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  1. Past hour
  2. michael.h.f.wilkinson

    August 17-18, 2018: NGC7000 to Sadr with Zeiss 85mm

    Slight improvement, using bad pixel map (which removed hot pixel tracks successfully) and one extra light frame that I accidentally skipped the first time round, so 960s total exposure.
  3. simmo39

    Tulip Ha

    Im no expert but I think I like the original best.
  4. Jon the Newb

    Planets too small

    Mine is an f5. do you use a filter to help? I was reading that a blue filter helps? Any other suggestions for better viewing?
  5. cloudsweeper

    Planets too small

    Even a small 'scope should easily reveal two bands on Jupiter. Keep the magnification down, and try it at twilight for best effect. Yes, it will look small, but some detail will show up. Saturn likewise, but Mars can be trickier and rather underwhelming. Doug.
  6. Dragon_Astro

    Altair Astro 183c Pro spacing

    The amp glow on the 183 isn't that apparent, not on my Hypercam anyway. The starburst effect you get on the right hand side of long subs (5+ mins) is a pig to calibrate out though, as Adam says your darks really have to be spot on.
  7. Davey-T

    Planets too small

    Depends on the focal length, I have an 80mm f/9 scope that shows Jupiters bands easily. Dave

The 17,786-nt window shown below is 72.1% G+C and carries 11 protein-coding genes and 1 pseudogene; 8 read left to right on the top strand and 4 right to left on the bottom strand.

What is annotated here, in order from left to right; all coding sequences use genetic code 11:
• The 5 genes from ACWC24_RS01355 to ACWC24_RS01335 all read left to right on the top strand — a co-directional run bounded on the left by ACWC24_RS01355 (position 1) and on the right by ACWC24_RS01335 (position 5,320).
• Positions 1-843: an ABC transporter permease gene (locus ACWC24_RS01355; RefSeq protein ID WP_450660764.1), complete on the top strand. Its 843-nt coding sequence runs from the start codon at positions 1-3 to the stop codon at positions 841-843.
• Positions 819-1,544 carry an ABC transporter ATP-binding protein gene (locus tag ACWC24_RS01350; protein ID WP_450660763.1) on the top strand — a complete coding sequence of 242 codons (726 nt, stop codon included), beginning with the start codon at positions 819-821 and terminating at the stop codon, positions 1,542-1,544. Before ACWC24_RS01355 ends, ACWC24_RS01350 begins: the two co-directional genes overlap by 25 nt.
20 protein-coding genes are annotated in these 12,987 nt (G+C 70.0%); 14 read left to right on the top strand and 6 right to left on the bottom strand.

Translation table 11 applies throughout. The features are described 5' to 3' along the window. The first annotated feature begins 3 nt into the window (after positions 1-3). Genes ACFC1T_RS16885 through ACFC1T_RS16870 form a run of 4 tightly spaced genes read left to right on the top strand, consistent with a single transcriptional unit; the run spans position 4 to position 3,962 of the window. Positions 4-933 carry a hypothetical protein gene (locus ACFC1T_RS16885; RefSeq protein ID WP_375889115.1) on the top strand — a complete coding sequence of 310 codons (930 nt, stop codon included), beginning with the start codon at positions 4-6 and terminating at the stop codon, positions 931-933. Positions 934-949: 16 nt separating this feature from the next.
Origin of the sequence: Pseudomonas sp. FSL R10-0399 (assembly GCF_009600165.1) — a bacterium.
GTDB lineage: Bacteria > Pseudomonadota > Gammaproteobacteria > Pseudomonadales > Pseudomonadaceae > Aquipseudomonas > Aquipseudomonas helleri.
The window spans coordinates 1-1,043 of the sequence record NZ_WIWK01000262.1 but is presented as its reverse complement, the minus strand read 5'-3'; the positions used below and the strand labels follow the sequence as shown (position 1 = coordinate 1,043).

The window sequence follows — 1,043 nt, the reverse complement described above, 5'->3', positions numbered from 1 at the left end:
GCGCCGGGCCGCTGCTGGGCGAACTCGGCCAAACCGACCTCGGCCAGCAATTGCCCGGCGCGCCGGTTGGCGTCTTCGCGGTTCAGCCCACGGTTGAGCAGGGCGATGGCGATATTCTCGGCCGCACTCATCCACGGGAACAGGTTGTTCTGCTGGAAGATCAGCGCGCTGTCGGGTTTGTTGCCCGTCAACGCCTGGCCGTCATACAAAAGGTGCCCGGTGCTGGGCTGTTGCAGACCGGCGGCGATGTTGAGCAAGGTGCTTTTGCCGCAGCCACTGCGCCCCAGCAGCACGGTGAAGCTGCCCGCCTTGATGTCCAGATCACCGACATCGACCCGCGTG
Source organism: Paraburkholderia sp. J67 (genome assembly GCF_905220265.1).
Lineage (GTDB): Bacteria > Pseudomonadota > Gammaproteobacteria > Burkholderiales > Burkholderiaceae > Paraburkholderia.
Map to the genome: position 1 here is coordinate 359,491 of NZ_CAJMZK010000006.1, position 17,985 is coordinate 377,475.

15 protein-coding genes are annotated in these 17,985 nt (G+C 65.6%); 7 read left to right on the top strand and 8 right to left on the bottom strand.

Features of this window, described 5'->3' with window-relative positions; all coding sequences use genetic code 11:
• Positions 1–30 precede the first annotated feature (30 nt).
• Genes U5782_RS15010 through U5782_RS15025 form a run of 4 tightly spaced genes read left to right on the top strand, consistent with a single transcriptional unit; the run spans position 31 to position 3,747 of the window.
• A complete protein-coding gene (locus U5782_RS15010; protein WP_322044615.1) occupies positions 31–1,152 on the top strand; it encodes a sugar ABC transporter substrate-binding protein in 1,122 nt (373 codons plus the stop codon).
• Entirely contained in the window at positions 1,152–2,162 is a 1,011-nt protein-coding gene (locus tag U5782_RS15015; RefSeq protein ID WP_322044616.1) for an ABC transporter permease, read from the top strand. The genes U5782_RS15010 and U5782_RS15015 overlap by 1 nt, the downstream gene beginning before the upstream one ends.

8. Stu

    Planets too small

    The iOptron appears to be a clone of the Skywatcher ST80. It is a fast achromatic scope, so is designed more for lower power, widefield views, but I would agree with other posts that you should be able to make out a couple of cloud bands on Jupiter, plus the Galilean moons, and also the rings around Saturn.
  9. Dragon_Astro

    Altair Astro 183c Pro spacing

    Looking on the Altair Astro website, the distance for back focus you need is 55mm but you need to take off 12.5mm to compensate for the distance of the chip positioned inside the camera. So you need 42.5mm in spacer....give or take 1mm or so. I joined the Altair Astro Imaging group on Facbook when I got my Hypercam, it's great for help and getting questions answered by Nick and other members usually same day.